Supreme Court notice to Centre, LG on Delhi govt’s plea against services ordinance

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The Supreme Court on Monday issued notice to the Union government on a petition by the Delhi government challenging the validity of an ordinance that gives the Centre control over the state bureaucracy. The bench declined a request by the city government to put the executive order on hold but agreed to examine the issue on Monday after the Delhi government pointed out that the ordinance was used to sack 400 ‘specialists’ in the city.

The Supreme Court said it will take up on Monday next the request for stay of the ordinance (Amal KS/HT File Photo)

The bench of Chief Justice of India (CJI) Dhananjaya Y Chandrachud and justice PS Narasimha also allowed an additional prayer by the Delhi government to add lieutenant governor Vinai Kumar Saxena as a respondent and issued notice to the LG.

“Either this court should consider staying the ordinance or this order of the LG firing independent consultants of the Delhi government has to be stayed,” said senior lawyer Abhishek Manu Singhvi, who appeared for the Delhi government.

The court asked solicitor general Tushar Mehta, who appeared for the Centre, and senior advocate Sanjay Jain, who appeared for the LG, to submit a response to the plea for a stay on the ordinance.

Both the Centre and LG opposed the interim relief being considered by the court in an unrelated matter about removal of 400 persons. “One of the persons removed is wife of a member of legislative assembly (MLA). It has become a norm to approach the Supreme Court on every matter. None of the dismissed persons have approached the court,” Mehta said.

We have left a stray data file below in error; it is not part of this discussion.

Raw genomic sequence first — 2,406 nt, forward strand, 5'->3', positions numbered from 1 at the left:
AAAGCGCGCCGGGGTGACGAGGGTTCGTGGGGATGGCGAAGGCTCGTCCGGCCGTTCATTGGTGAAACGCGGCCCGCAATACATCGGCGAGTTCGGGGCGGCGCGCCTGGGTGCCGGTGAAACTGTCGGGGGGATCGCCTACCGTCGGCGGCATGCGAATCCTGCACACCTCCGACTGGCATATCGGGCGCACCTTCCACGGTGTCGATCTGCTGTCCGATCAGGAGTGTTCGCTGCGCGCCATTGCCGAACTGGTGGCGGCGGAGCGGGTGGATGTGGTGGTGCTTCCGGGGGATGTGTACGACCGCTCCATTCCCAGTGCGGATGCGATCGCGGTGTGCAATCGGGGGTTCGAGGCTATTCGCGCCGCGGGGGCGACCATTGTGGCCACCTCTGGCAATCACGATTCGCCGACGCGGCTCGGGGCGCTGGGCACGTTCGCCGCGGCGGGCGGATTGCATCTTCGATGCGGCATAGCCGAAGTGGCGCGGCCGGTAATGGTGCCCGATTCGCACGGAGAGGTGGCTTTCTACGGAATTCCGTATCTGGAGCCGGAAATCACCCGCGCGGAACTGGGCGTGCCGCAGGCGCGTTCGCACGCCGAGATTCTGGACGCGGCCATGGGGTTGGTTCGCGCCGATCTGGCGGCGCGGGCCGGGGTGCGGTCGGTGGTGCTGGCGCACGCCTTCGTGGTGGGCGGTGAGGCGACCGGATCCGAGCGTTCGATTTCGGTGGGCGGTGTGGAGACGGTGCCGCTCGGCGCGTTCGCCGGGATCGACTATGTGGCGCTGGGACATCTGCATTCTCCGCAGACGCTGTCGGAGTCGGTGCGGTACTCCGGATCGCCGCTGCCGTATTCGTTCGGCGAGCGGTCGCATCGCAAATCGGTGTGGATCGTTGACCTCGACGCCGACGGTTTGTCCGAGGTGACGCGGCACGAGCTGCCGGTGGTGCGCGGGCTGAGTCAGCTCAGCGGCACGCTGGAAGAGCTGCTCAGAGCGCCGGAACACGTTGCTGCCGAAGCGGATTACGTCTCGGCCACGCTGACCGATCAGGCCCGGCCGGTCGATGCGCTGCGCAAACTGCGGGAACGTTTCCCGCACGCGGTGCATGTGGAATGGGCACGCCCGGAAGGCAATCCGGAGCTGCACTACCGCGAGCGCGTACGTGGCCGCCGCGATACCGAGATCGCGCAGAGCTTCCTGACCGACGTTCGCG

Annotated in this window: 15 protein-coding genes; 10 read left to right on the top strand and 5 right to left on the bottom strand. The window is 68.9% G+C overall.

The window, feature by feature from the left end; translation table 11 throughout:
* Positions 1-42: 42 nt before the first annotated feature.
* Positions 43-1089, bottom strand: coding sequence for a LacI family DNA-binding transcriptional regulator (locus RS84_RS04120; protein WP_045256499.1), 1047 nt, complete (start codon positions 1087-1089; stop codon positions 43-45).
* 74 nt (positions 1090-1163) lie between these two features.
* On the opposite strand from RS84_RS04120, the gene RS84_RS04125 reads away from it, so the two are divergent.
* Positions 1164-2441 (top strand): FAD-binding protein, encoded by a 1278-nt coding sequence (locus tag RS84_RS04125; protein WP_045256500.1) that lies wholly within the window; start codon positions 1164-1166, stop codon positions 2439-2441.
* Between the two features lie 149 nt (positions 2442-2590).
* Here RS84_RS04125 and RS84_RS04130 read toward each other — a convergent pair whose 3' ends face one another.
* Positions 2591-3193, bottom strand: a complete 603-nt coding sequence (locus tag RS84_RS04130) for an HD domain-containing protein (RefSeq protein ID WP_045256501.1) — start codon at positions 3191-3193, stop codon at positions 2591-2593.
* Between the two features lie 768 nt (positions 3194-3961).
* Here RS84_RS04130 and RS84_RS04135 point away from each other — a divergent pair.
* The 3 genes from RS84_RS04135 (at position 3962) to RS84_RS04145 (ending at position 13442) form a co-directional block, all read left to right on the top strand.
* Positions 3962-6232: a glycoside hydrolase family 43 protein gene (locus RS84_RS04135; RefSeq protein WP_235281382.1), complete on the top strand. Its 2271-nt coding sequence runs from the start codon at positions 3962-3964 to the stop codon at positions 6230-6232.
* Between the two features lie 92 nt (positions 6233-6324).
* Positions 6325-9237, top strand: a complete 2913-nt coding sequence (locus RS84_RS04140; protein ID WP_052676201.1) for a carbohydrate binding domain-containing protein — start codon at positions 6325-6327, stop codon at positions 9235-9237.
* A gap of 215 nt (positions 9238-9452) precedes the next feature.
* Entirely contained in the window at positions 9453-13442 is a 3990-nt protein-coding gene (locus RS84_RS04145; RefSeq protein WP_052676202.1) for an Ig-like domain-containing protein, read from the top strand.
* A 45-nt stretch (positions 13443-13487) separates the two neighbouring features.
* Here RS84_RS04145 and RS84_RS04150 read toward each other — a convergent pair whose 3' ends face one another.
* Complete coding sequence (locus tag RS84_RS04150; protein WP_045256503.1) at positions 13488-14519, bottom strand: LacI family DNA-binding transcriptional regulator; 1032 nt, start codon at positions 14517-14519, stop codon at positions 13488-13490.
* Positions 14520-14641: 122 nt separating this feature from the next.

Sanjay Jain added: “The affected persons can go to the high court. How can Article 32 power of this Court be utilised to question the removal of 400 party workers.”

Singhvi said that he will move the application challenging the decision of LG which came on July 3, long after the petition challenging the ordinance was filed on June 30 in the top court.

“We are seeking a qualified stay. These persons had been working with reputed organisations. Now, their salaries have stopped by the LG order. I have approached this court as I am their employer,” added Singhvi.

The Delhi government said that if it was to separately challenge the LG order before any Court, the Centre and LG will defend it by citing the ordinance. Responding to Tushar Mehta’s submission that an ordinance is sought to be challenged under the garb of the order firing 400 party workers, Singhvi said, “Let them make a statement that the removal is unconnected with the ordinance. I will withdraw my application.”

The court told Mehta: “You look at their (Delhi government) prayer for interim relief. We will take it up on Monday next. He is pressing for stay of the ordinance. If he wants to move an application, we cannot prevent him.”

Singhvi listed several instances where the Supreme Court exercised its powers to stay an ordinance. “If an ordinance seeks to nullify the powers of the Constitution, this court has always granted stay,” Singhvi said, pointing out that the ordinance introduced changes in the Government of National Capital Territory of Delhi (GNCTD) Act in an effort to overturn the Supreme Court’s May 11 ruling that snubbed the Centre for bringing a notification in 2015 taking away Delhi government’s control over services.